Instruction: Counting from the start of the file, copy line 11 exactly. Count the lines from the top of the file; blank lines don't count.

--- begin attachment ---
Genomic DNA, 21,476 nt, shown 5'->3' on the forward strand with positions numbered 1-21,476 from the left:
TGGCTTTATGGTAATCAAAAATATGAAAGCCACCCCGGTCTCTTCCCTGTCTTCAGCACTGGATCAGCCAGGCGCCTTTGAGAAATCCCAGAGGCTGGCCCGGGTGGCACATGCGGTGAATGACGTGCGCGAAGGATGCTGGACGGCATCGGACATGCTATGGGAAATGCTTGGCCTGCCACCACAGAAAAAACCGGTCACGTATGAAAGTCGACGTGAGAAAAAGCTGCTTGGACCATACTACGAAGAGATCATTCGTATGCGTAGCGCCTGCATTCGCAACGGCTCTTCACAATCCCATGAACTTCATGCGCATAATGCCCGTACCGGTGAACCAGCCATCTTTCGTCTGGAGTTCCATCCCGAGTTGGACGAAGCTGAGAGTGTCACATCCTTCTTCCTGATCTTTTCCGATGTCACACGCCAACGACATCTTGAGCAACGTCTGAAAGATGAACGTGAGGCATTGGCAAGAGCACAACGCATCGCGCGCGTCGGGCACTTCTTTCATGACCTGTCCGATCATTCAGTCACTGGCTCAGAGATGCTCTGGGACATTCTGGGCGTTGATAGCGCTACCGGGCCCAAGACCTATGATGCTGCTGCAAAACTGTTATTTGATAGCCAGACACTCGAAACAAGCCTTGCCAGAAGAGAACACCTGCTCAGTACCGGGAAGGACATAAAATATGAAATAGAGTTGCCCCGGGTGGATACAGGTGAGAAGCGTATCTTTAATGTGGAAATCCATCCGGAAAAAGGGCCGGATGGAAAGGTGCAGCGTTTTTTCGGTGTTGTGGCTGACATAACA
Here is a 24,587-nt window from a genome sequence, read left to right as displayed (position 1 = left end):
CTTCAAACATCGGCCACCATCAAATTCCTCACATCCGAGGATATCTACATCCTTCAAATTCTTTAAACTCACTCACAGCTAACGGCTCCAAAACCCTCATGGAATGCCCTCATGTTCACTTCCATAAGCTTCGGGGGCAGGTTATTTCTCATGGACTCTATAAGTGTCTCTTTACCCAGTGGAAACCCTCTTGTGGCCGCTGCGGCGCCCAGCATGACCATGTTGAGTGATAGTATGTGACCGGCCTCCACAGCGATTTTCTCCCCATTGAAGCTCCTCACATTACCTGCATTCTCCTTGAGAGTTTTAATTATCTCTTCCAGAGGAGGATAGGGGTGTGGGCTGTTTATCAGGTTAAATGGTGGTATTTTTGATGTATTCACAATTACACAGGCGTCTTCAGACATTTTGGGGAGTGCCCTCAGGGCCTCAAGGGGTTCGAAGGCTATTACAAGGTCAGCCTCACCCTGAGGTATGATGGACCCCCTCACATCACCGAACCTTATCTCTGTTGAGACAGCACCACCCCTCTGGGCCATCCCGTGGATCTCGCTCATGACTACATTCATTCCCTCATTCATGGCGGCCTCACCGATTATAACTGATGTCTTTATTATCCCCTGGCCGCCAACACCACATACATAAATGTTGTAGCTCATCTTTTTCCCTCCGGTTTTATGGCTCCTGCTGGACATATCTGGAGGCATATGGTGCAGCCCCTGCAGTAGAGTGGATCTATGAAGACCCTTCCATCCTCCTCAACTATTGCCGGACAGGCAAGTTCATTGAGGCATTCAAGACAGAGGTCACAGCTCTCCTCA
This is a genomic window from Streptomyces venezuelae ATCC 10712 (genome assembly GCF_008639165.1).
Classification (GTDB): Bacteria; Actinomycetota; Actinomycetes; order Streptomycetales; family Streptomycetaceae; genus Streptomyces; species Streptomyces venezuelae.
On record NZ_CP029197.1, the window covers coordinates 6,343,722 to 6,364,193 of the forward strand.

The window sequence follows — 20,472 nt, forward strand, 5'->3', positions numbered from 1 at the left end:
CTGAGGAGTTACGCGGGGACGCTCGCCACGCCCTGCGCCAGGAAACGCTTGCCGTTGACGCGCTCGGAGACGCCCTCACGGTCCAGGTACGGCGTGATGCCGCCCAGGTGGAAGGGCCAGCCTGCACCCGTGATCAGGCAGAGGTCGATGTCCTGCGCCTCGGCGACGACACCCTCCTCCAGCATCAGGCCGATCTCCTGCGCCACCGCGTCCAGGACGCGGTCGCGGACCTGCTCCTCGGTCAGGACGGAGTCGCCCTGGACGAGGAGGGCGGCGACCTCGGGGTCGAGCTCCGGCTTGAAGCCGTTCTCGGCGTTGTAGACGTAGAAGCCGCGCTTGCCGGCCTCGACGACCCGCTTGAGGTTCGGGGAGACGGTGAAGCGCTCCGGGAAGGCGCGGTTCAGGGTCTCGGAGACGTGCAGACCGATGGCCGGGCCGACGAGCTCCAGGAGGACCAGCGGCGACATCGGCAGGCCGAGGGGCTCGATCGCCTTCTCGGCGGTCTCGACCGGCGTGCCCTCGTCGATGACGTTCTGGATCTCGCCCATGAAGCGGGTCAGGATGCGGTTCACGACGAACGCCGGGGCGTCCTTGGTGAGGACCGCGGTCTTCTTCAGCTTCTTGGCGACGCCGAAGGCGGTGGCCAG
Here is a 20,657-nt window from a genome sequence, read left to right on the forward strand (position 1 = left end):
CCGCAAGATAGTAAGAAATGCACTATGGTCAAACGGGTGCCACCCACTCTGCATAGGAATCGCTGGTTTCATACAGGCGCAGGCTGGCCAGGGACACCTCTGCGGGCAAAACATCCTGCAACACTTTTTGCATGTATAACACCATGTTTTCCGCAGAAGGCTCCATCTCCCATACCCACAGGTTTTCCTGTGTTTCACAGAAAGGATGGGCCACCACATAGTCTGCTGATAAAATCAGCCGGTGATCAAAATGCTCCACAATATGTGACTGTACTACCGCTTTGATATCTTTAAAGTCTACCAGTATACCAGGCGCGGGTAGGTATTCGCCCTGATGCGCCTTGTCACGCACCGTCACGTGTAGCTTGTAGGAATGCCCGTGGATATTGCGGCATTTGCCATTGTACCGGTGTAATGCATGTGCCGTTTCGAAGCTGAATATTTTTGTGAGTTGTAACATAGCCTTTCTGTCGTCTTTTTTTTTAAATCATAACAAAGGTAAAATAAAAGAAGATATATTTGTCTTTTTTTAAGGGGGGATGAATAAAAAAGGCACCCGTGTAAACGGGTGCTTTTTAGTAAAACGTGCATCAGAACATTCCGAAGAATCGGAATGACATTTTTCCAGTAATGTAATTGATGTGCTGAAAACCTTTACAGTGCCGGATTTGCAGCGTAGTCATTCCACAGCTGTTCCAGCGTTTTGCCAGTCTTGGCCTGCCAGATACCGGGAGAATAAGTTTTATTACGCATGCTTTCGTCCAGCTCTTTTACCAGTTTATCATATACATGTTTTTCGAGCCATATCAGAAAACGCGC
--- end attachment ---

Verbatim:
CCGCAAGATAGTAAGAAATGCACTATGGTCAAACGGGTGCCACCCACTCTGCATAGGAATCGCTGGTTTCATACAGGCGCAGGCTGGCCAGGGACACCTCTGCGGGCAAAACATCCTGCAACACTTTTTGCATGTATAACACCATGTTTTCCGCAGAAGGCTCCATCTCCCATACCCACAGGTTTTCCTGTGTTTCACAGAAAGGATGGGCCACCACATAGTCTGCTGATAAAATCAGCCGGTGATCAAAATGCTCCACAATATGTGACTGTACTACCGCTTTGATATCTTTAAAGTCTACCAGTATACCAGGCGCGGGTAGGTATTCGCCCTGATGCGCCTTGTCACGCACCGTCACGTGTAGCTTGTAGGAATGCCCGTGGATATTGCGGCATTTGCCATTGTACCGGTGTAATGCATGTGCCGTTTCGAAGCTGAATATTTTTGTGAGTTGTAACATAGCCTTTCTGTCGTCTTTTTTTTTAAATCATAACAAAGGTAAAATAAAAGAAGATATATTTGTCTTTTTTTAAGGGGGGATGAATAAAAAAGGCACCCGTGTAAACGGGTGCTTTTTAGTAAAACGTGCATCAGAACATTCCGAAGAATCGGAATGACATTTTTCCAGTAATGTAATTGATGTGCTGAAAACCTTTACAGTGCCGGATTTGCAGCGTAGTCATTCCACAGCTGTTCCAGCGTTTTGCCAGTCTTGGCCTGCCAGATACCGGGAGAATAAGTTTTATTACGCATGCTTTCGTCCAGCTCTTTTACCAGTTTATCATATACATGTTTTTCGAGCCATATCAGAAAACGCGC